Note that in the subsequent current zero operation following an unsuccessful interruption, the pressure at nozzle 8 and gas flow through nozzle 8 are greater than the initial interrupting pressure and gas flow since the piston 16 has continued to move upward and continued to compress gas during the interval in question. Thus, there is an improved likelihood that there will be a successful subsequent interruption of the arc during subsequent current zero interruption operations following an unsuccessful interruption operation.
One specific embodiment for the electrodynamic drive mechanism of FIG. 1 is shown in FIG. 4. In FIG. 4, components similar to those of FIG. 1 have been given similar identifying numerals. Thus, the mechanism 20 includes coils 20a and 20b which are stationarily mounted in respective insulation housings 51 and 52, respectively. Terminals 54 and 55 extend through insulation housing 51 and are the terminals for winding 200. Similarly, terminals 57 and 58 extend through the insulation housing portion 52 and are the terminals for winding 20b. FIG. 4 also illustrates the lift rod 23 which is slidably movable relative to contact operating tube 19. Note that tube 19 is sealed relative to housing 51 by the seal 64.
The conductive disk 200 is a disk of any good conducting and mechanically strong material such as a copper manganese alloy and is firmly attached to the tube 19. The entire assembly illustrated in FIG. 4 is suitably mounted within the insulation cylinder 26, shown in dotted lines in outline, and the volume between windings 200 and 20b is filled with a suitable damping fluid 61 which operates to damp the movement of disk 200 during itsoperation. A channel 62 is formed in the insulation body 52 so that the damping fluid can overflow above the top of insulation body 52 to the level indicated to accommodate expansion and contraction of the damping fluid volume due to temperature changes, and the like. The upper insulation housing 52 is further provided with a disk-shaped depression 65 which serves to finally damp the upward movement of disk 20c.
In operation, when the mechanism 20 is in the position shown in FIG. 4, the interrupter contacts will be closed. In order to open the contacts, coil 20a is excited so that the disk 200 is rapidly accelerated upwardly and away from coil 20a. The motion of the disk 200 is loosely damped by the fluid 61 since the disk 20c can move fairly easily through the fluid 61 during its initial motion. However, once the disk 20c disk-shaped space 65, a more intense damping occurs since there is a fairly good fit of the disk 20c within opening 65, thereby producing heavy damping of the upward motion of disk 206. It can be shown that, if the moving mass associated with disk 200 is about 0.6 kilograms and moves at a speed of about 8 meters per second, it is possible to decelerate the movement of the disk 20c over a distance of about 2 millimeters within the confines of the disk-shaped opening 65. Once the disk 20c seats within the opening 65, the interrupter contacts will be fully open and may be latched open by any suitable means desired, which latch will be defeated upon the actuation of coil 20h which drives the disk 20c down.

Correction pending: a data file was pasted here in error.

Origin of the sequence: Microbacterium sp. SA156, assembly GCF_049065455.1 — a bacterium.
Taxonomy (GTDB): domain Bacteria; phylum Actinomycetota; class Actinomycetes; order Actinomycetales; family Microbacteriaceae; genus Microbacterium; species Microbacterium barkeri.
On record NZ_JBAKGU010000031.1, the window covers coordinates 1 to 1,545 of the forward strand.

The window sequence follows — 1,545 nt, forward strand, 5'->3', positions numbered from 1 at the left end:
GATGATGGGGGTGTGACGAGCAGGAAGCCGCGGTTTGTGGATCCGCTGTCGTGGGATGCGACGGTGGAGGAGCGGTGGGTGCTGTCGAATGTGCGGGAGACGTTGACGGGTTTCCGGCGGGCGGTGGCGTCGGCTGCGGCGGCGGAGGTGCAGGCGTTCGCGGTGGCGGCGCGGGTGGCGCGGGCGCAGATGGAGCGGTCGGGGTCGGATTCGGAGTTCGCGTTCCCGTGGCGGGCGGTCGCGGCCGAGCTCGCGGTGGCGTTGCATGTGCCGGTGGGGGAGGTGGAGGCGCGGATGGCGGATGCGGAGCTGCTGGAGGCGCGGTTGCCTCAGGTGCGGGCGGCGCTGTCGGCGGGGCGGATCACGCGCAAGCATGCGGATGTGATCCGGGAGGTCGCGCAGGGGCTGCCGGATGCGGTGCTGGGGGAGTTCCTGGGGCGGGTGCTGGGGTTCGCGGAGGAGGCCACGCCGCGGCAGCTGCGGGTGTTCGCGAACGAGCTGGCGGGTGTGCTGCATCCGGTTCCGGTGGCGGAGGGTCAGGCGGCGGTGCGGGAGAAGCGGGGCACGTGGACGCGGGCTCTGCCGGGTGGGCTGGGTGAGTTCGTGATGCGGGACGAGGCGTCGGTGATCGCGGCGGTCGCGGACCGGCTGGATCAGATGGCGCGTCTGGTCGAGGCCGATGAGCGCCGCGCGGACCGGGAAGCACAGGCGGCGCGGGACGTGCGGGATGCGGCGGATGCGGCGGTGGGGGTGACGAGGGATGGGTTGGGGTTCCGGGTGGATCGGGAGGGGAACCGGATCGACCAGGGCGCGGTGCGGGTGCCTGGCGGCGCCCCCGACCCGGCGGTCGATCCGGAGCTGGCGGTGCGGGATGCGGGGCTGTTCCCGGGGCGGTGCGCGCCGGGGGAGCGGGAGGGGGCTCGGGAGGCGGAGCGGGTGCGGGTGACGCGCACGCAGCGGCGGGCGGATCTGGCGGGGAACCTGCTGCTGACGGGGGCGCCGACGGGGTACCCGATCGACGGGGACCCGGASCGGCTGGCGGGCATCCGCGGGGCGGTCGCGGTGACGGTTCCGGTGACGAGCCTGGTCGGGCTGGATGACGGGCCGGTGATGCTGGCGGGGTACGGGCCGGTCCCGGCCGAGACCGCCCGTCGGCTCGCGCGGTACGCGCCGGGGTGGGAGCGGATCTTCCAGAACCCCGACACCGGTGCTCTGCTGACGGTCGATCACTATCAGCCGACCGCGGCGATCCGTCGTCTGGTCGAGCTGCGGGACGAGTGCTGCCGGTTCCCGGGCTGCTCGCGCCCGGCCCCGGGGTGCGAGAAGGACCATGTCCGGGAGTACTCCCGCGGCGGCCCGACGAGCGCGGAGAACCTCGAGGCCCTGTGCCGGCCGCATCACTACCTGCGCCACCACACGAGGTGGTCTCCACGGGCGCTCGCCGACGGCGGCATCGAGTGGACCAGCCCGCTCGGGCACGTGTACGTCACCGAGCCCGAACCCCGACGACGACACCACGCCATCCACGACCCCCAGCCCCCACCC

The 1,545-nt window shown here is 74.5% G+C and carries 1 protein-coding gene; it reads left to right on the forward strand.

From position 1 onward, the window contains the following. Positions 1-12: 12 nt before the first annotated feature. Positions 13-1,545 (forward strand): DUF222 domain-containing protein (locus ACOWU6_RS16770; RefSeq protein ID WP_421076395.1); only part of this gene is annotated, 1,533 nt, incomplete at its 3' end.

FIG. shows a modified design for the electrodynamic drive mechanism of FIG. 4 in which improved initial movement of conductive disk 200 is obtained upon the energization of coil 20a. In FIG. 5 all components similar to those of FIG. 4 have been given the same identifying numerals. The parts have been slightly modified, however, so that a cage-type spacer 66 is contained within the fluid volume 61. The cage-type spacer 66 consists of piston members 66a and 66!) which move respectively into disk-shaped volumes 65a and 65, respectively, in insulation supports 51 and 52, respectively, with piston members 66a and 66b rigidly connected together by joining bars 67.